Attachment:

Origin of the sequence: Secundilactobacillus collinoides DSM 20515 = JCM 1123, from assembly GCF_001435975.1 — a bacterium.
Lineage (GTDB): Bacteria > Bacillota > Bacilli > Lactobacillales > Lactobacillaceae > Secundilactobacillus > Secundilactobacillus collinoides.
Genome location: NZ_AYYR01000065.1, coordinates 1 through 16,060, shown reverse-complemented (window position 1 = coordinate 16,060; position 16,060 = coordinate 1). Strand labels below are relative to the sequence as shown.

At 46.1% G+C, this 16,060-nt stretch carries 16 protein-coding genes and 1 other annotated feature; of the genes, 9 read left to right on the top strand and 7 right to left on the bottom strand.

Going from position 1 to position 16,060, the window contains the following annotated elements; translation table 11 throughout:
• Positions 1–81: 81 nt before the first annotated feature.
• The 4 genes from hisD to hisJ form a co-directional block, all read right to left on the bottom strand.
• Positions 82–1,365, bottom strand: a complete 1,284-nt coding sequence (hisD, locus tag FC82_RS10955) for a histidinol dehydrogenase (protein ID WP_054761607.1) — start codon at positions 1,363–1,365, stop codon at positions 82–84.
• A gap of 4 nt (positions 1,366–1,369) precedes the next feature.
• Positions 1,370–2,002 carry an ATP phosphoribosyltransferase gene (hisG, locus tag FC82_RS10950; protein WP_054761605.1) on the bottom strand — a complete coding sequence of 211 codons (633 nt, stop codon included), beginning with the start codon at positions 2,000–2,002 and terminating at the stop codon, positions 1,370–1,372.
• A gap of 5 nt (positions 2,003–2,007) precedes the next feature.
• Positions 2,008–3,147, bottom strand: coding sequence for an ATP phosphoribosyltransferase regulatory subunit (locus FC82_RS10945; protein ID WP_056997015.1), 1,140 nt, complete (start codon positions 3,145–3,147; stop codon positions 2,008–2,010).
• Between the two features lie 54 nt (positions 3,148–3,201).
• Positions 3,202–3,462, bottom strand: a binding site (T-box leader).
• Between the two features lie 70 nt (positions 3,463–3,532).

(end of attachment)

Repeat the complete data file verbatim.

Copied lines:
Origin of the sequence: Secundilactobacillus collinoides DSM 20515 = JCM 1123, from assembly GCF_001435975.1 — a bacterium.
Lineage (GTDB): Bacteria > Bacillota > Bacilli > Lactobacillales > Lactobacillaceae > Secundilactobacillus > Secundilactobacillus collinoides.
Genome location: NZ_AYYR01000065.1, coordinates 1 through 16,060, shown reverse-complemented (window position 1 = coordinate 16,060; position 16,060 = coordinate 1). Strand labels below are relative to the sequence as shown.

At 46.1% G+C, this 16,060-nt stretch carries 16 protein-coding genes and 1 other annotated feature; of the genes, 9 read left to right on the top strand and 7 right to left on the bottom strand.

Going from position 1 to position 16,060, the window contains the following annotated elements; translation table 11 throughout:
• Positions 1–81: 81 nt before the first annotated feature.
• The 4 genes from hisD to hisJ form a co-directional block, all read right to left on the bottom strand.
• Positions 82–1,365, bottom strand: a complete 1,284-nt coding sequence (hisD, locus tag FC82_RS10955) for a histidinol dehydrogenase (protein ID WP_054761607.1) — start codon at positions 1,363–1,365, stop codon at positions 82–84.
• A gap of 4 nt (positions 1,366–1,369) precedes the next feature.
• Positions 1,370–2,002 carry an ATP phosphoribosyltransferase gene (hisG, locus tag FC82_RS10950; protein WP_054761605.1) on the bottom strand — a complete coding sequence of 211 codons (633 nt, stop codon included), beginning with the start codon at positions 2,000–2,002 and terminating at the stop codon, positions 1,370–1,372.
• A gap of 5 nt (positions 2,003–2,007) precedes the next feature.
• Positions 2,008–3,147, bottom strand: coding sequence for an ATP phosphoribosyltransferase regulatory subunit (locus FC82_RS10945; protein ID WP_056997015.1), 1,140 nt, complete (start codon positions 3,145–3,147; stop codon positions 2,008–2,010).
• Between the two features lie 54 nt (positions 3,148–3,201).
• Positions 3,202–3,462, bottom strand: a binding site (T-box leader).
• Between the two features lie 70 nt (positions 3,463–3,532).